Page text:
*Chef’s note- The extern blog is completely un-edited (except for a couple of spelling changes) and they are encouraged to “tell it like it is” for the general public. There are no secrets at brix°.
It was in the streaming rain that we drove up to The Dutch Inn in Lexington VA
to begin our journey as externs at brix°. We had no idea what to expect and we are quite
certain neither did Chef Fountain. “We” are Erik and Sandee, a retired couple, who have
just graduated from the Culinary Institute of Virginia (CIV) in Norfolk and we are here
at brix° to satisfy our externship requirement for our degrees. We pretty much begged
Chef Fountain to give us this chance – two unproven wannabes- because of his willingness
to teach, his commitment to fresh and local produce, and the size of the small restaurant
(only 30 covers). Because that means we would have one on one instruction and the two
of us might even keep up “on the line” during busy nights, because at school we would
be “on the line” with two teams of 8 students serving 32 covers. And as far as fresh and
local produce we were looking forward to experience how Chef Fountain would highlight
the freshness of products, something we almost never have an opportunity to taste
anywhere in the world. All this made moving to Lexington for two months a commitment
to 10 weeks of “will our bodies survive the onslaught of 13 hours a day standing on your
feet” a true adventure.
It is funny to walk early in the morning in our CIV whites down Washington
Street towards brix° for our 9am meeting with Chef Fountain to find out what our day
would look like. As I walked in the small Co-op next door to the Dutch Inn for shampoo
which we forgot, the lady at the register asked what we were doing in town. As I told her
that we would work at brix°, she asked if Hunter was still working there as if we were
there to take over the restaurant; another lady we passed wondered if we were going to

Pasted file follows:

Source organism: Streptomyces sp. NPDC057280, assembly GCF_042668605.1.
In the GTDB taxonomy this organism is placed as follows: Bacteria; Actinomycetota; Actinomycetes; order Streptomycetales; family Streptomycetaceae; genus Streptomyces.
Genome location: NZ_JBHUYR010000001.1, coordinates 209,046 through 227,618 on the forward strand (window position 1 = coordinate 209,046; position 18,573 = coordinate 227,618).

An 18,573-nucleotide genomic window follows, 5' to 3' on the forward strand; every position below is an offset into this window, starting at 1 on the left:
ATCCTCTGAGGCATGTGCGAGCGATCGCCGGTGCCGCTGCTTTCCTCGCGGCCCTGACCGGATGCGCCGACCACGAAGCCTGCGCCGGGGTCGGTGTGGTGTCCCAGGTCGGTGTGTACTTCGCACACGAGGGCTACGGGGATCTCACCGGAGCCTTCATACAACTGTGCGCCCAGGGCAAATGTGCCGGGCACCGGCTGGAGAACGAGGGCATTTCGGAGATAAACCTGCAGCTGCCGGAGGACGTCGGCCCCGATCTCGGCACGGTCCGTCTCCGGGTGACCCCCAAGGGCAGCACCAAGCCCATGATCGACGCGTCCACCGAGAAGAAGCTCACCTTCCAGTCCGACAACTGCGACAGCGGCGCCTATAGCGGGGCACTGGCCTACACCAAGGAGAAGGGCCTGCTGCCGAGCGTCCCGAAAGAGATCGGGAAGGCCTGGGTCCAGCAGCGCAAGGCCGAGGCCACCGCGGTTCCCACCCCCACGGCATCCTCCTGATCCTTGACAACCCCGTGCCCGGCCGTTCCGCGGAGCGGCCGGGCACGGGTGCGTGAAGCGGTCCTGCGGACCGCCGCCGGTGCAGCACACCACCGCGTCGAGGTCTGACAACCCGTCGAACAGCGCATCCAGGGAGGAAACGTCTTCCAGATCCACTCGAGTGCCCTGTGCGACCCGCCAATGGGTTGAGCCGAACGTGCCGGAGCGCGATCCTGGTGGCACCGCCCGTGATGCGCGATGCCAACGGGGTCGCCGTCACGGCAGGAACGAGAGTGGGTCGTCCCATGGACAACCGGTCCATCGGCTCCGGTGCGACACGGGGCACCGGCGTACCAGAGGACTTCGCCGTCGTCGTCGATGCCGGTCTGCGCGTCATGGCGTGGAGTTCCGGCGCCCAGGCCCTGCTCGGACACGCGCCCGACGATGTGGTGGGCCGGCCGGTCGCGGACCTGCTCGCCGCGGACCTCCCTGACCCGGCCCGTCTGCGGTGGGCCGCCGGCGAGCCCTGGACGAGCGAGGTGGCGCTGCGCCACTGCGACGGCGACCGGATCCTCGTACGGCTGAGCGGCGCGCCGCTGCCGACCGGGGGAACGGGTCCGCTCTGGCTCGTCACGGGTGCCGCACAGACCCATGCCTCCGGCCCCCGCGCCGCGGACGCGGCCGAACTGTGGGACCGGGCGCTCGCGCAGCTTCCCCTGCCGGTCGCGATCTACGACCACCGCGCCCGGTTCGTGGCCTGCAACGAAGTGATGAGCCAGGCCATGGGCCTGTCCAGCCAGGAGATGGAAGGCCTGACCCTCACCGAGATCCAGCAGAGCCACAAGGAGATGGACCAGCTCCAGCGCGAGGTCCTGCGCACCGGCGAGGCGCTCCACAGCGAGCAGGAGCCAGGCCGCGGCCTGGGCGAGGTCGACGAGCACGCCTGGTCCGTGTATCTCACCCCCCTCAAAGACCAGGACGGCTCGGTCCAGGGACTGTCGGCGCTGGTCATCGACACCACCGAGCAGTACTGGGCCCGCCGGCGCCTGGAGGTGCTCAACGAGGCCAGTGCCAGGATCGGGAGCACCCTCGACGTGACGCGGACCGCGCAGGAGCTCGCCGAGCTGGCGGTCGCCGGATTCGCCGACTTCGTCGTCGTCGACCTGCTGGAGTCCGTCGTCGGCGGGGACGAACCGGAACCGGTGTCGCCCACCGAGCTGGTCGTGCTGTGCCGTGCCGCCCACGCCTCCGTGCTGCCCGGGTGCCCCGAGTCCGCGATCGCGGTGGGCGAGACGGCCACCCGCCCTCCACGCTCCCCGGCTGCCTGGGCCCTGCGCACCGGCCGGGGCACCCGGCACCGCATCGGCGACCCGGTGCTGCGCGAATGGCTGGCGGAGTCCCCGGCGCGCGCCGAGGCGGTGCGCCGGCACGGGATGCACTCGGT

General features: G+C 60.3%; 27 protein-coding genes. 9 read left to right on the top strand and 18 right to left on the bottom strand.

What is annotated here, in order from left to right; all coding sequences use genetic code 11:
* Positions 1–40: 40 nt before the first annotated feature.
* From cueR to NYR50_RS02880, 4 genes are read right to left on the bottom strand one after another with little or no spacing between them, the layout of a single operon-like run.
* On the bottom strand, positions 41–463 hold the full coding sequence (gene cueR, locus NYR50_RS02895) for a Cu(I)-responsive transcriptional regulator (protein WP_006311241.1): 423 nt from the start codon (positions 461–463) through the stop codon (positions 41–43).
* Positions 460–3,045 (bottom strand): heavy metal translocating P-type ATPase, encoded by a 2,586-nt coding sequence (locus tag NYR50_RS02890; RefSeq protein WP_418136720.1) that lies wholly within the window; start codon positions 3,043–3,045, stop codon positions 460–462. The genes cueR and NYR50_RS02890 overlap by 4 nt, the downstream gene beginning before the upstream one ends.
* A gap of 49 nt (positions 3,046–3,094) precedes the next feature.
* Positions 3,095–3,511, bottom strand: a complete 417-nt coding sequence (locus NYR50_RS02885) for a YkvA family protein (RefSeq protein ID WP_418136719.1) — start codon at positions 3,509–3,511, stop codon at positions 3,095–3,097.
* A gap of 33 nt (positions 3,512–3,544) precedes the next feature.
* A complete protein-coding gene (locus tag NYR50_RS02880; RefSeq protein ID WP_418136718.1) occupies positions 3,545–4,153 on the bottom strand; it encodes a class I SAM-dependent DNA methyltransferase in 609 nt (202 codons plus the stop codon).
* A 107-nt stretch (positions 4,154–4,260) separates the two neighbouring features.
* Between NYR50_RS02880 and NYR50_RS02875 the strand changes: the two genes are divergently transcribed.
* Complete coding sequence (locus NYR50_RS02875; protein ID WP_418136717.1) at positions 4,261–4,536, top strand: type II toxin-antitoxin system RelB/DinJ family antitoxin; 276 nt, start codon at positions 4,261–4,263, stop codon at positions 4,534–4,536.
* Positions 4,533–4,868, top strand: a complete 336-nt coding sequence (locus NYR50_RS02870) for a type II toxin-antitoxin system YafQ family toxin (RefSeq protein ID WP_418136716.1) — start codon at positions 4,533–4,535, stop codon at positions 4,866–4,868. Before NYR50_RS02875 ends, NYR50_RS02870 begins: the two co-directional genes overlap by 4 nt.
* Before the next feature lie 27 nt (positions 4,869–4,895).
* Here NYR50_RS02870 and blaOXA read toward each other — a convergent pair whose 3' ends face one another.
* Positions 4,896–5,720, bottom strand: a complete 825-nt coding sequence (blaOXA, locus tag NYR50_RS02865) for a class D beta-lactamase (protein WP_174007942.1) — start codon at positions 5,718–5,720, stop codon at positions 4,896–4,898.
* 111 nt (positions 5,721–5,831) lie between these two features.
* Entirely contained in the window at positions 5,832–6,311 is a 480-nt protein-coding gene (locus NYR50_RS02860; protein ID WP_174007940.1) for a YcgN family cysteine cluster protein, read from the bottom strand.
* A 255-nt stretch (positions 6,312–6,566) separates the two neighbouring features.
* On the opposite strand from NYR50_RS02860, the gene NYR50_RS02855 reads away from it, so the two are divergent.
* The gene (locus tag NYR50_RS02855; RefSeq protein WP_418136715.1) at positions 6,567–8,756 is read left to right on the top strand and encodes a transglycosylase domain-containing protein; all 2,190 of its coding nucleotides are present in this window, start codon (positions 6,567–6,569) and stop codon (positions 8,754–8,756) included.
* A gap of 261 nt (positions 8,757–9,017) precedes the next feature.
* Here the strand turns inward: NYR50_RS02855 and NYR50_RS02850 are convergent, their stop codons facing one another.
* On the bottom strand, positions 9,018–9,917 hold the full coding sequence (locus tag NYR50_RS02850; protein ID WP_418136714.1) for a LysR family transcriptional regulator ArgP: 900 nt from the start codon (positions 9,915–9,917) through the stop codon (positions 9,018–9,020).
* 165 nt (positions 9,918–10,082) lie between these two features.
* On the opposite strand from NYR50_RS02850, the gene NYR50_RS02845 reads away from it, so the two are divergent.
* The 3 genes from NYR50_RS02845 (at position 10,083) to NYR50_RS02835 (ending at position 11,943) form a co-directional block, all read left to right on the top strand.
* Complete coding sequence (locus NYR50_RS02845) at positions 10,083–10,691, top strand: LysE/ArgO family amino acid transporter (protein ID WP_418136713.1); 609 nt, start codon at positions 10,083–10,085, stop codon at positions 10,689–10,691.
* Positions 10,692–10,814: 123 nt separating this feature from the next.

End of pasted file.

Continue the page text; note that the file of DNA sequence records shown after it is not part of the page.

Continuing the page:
teach the brix° staff new things instead of the other way around. What some chef whites
may do to perception.
As soon as we walked into brix°, Chef Nathan told us to follow him and stagier
John Stallard to the weekly Wednesday Farmers market, which is just one street over.
We were introduced to many of the producers of the fresh and local vegetables that we
are going to work with in the kitchen during the next ten weeks. We met Mitch Wapner
of Paradox Farms (did you know he comes daily at the end of the night to collect our
compost bin) , Don Huffman of Fox Ridge Farms, two interns, Chad and Rachel, of Stonehouse Farm,
Farmer Brown with his jellies and Rebecca Tilson of Broadview Ranch where much of brix° proteins are being
reared following the age old method of daily moving the cattle from pasture to pasture
like the bisons did. They also seem to have acorn fed pigs. The free range chickens bring
wonderful brown eggs. We hope to visit a few of the above during the coming weeks. So
please invite us, we would love to come. Of course the personal highlight of the market
visit was stopping at Annie Roller’s stand and buy her delicious sticky buns.
So back to the kitchen with all the fresh purchases and here our real work started
cleaning and prepping for the days to come. In the weeks to come we love to tell you
much more about our daily lives in the brix° kitchen.